State, local CIOs changing ‘smart’ projects to better engage employees
SALT LAKE CITY — As state and local governments try to get smarter, chief information officers believe they need to change how they manage their IT staff to achieve results more quickly and build momentum.
With the constant change that comes in IT leadership in cities and states due to the frequency of elections, CIOs stressed the importance of setting frequent project benchmarks at a panel discussion here at the National Association of State Chief Information Officers’ annual conference.
“The leadership that sets the vision for these ‘smart state’ projects, that keeps changing,” Illinois CIO Hardik Bhatt said. “But the middle management doesn’t change. They say, ‘We were here for the old vision, now we have this new one.’ There’s a fundamental disconnect.”
Salt Lake City CIO Bill Haight added that his city frequently sees a burst in productivity toward developing “smart city” projects when a new administration comes in, but six months before any election, momentum tends to slow. He attributes that shift to middle management in the IT department growing tired of the constant change in policies, and assuming they can simply “outlast” any new initiative.
“We need to shorten the timeframe in order to drive innovation and decision-making processes around smart technology,” Haight said.
In response to that sort of apathy, Bhatt said he’s made some changes in Illinois over the course of his seven months on the job. Now, every new “smart state” project his staff embarks on is broken into measurable goals over 75-day chunks, whether they’re short-term efforts or part of his broader strategic vision for the state.
It’s an ethos that Bhatt colorfully communicates to his staff by insisting that while they’re “on the way to robbing the bank, rob some gas stations.”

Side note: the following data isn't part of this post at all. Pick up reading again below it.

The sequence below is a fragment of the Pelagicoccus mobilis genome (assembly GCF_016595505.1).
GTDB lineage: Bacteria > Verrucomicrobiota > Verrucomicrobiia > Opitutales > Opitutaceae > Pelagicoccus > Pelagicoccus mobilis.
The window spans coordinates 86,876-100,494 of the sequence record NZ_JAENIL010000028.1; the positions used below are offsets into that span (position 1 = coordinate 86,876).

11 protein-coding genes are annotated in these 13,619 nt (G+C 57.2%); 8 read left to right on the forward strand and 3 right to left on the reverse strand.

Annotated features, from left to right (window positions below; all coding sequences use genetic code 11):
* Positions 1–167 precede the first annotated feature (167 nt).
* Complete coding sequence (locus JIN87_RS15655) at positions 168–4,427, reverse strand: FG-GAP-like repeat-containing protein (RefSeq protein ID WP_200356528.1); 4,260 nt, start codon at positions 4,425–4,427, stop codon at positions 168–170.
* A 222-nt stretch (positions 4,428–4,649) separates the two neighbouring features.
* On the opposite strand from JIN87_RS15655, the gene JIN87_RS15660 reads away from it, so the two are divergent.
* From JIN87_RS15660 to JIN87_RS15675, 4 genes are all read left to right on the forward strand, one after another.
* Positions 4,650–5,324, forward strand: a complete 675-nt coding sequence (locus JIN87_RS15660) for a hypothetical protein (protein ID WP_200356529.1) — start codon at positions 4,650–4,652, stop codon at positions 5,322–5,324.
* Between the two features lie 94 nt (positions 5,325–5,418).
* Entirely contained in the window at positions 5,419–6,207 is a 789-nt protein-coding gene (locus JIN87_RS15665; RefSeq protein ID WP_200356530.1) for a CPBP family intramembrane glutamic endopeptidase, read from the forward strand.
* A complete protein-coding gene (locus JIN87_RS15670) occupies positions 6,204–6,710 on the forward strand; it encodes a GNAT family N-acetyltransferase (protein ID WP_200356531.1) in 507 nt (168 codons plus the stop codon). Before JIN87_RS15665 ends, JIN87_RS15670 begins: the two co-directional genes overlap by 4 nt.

“We can start getting buy-in with this,” Bhatt said. “We say, ‘This is what we’re trying to do with [return on investment] for taxpayers,’ so even with changes at the top, they’ll start getting bought in.”
As part of the process of engaging the state’s IT staff, Bhatt also noted that they’re offering increased training opportunities for employees to help them feel more prepared to work on projects involving the Internet of Things or mobile technology.
To help more experienced employees “not feel threatened” by younger workers, Bhatt said that his state is now working with community colleges and universities in the state’s capital of Springfield to offer programs to get new training on major technology changes coming down the line.
“We tell them, ‘Now you have the ability to re-skill yourself, now you’re able to be competitive,” Bhatt said.
Haight said Salt Lake City also offers some limited internal training programs, but budget constraints limit his abilities to offer formal classes. Instead, he works to get his employees outside of their comfort zones to get them engaged with new technologies.
“We give them the opportunity to work on projects that wouldn’t normally be part of their day-to-day responsibilities and give them the chance to explore a little,” Haight said.
As Salt Lake City moves to consolidate its IT operation under Haight’s Information Management Services department, the CIO believes that type of increased knowledge base will be key as the city centralizes all its projects.
“It makes no sense for me for each department to have an IT department within that and each department to operate its individual systems,” Haight said. “You don’t have to have centralized enterprise systems across this, but the data does have to be centralized.”
Bhatt agreed with the importance of keeping data in one place, particularly as citizens demand more and more information about how the government functions as part of the move to a “smarter state.”
“We are so siloed right now and we have to move the pendulum the other way,” Bhatt said. “We have to structurally transform how we run the business of government.”